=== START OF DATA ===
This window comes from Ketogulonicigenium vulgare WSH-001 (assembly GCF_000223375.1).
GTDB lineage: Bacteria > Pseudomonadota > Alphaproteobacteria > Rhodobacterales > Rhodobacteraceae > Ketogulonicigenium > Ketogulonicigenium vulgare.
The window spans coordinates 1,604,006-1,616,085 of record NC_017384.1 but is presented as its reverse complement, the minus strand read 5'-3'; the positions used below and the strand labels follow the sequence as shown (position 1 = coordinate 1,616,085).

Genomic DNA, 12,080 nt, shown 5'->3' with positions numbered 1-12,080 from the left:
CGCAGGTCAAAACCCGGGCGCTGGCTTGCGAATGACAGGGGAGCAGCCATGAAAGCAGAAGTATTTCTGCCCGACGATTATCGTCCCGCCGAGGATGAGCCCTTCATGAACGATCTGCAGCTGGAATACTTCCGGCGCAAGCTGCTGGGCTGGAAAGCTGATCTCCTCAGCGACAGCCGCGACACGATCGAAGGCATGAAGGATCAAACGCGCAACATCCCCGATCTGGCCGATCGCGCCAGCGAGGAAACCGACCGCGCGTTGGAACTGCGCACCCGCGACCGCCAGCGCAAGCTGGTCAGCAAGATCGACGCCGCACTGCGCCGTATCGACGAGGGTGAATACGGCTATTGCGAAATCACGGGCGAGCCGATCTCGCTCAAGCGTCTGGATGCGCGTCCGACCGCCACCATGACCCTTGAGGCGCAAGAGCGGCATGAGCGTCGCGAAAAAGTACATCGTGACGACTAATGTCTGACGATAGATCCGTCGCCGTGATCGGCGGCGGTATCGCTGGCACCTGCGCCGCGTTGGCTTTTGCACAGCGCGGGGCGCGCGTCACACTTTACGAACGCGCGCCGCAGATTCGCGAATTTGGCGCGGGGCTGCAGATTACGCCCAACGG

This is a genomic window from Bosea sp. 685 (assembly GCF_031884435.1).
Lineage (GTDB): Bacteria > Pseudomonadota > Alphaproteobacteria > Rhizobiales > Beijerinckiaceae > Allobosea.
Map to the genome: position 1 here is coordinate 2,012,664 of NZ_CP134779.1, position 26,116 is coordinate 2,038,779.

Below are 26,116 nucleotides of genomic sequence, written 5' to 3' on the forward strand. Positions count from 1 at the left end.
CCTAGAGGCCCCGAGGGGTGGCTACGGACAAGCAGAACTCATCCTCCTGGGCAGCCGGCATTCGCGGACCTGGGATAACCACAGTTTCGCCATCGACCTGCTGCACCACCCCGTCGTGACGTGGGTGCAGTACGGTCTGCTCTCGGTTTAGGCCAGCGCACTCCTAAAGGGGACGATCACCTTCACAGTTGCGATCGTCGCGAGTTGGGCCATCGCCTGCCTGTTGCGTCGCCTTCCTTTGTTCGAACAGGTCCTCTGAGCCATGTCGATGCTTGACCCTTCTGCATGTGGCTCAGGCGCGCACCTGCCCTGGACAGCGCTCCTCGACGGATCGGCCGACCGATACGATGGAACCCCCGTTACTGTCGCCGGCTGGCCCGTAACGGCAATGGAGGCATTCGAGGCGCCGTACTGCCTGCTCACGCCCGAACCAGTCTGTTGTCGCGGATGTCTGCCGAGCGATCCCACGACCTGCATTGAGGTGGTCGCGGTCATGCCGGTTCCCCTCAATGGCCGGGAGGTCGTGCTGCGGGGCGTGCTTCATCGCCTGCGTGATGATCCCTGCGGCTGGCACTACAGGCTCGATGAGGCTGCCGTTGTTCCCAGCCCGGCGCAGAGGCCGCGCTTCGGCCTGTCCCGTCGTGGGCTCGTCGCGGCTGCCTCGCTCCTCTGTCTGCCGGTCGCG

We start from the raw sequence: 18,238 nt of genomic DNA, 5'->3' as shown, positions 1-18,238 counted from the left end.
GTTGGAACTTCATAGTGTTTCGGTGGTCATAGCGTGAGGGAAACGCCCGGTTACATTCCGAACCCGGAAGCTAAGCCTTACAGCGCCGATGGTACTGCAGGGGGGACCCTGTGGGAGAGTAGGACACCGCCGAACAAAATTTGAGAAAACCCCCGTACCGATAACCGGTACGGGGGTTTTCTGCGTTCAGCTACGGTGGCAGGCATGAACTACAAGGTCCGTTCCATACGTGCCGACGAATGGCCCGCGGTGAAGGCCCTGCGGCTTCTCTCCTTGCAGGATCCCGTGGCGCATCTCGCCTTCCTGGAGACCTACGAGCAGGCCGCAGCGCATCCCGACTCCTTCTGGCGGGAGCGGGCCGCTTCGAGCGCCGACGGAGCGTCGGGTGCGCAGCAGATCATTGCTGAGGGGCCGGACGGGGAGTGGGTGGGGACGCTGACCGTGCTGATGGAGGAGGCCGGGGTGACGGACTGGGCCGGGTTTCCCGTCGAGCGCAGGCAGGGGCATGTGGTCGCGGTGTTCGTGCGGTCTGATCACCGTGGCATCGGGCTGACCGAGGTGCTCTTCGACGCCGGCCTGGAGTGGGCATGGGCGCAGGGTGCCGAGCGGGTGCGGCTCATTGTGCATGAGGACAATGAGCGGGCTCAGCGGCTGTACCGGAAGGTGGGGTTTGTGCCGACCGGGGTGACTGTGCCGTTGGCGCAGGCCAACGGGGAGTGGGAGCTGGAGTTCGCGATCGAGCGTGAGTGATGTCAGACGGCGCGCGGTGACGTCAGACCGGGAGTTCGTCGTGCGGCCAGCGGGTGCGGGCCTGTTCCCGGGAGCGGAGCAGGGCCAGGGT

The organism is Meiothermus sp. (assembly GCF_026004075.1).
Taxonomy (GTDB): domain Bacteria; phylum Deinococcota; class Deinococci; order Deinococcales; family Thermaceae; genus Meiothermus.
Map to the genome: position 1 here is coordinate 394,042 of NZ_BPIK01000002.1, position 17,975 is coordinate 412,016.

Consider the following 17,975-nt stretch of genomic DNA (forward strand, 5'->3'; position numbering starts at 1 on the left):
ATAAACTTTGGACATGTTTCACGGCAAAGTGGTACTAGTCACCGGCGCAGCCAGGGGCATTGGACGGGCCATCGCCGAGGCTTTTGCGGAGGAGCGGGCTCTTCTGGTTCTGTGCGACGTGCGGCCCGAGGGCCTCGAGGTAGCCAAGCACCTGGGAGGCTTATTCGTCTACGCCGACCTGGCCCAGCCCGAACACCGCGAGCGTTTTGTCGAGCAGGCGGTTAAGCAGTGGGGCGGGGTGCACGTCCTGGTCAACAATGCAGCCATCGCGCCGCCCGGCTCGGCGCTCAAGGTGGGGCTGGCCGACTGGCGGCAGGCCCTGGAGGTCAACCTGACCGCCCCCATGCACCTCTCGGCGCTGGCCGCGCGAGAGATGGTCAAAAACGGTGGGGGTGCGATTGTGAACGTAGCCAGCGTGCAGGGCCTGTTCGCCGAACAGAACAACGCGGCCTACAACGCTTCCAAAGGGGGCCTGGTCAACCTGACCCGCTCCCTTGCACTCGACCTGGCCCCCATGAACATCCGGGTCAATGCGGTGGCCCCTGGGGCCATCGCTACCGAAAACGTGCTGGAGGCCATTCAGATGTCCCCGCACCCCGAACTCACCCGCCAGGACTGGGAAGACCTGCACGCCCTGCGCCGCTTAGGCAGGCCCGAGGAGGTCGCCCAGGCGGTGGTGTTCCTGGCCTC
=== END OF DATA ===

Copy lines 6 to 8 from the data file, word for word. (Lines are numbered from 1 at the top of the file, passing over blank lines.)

This is a genomic window from Bosea sp. 685 (assembly GCF_031884435.1).
Lineage (GTDB): Bacteria > Pseudomonadota > Alphaproteobacteria > Rhizobiales > Beijerinckiaceae > Allobosea.
Map to the genome: position 1 here is coordinate 2,012,664 of NZ_CP134779.1, position 26,116 is coordinate 2,038,779.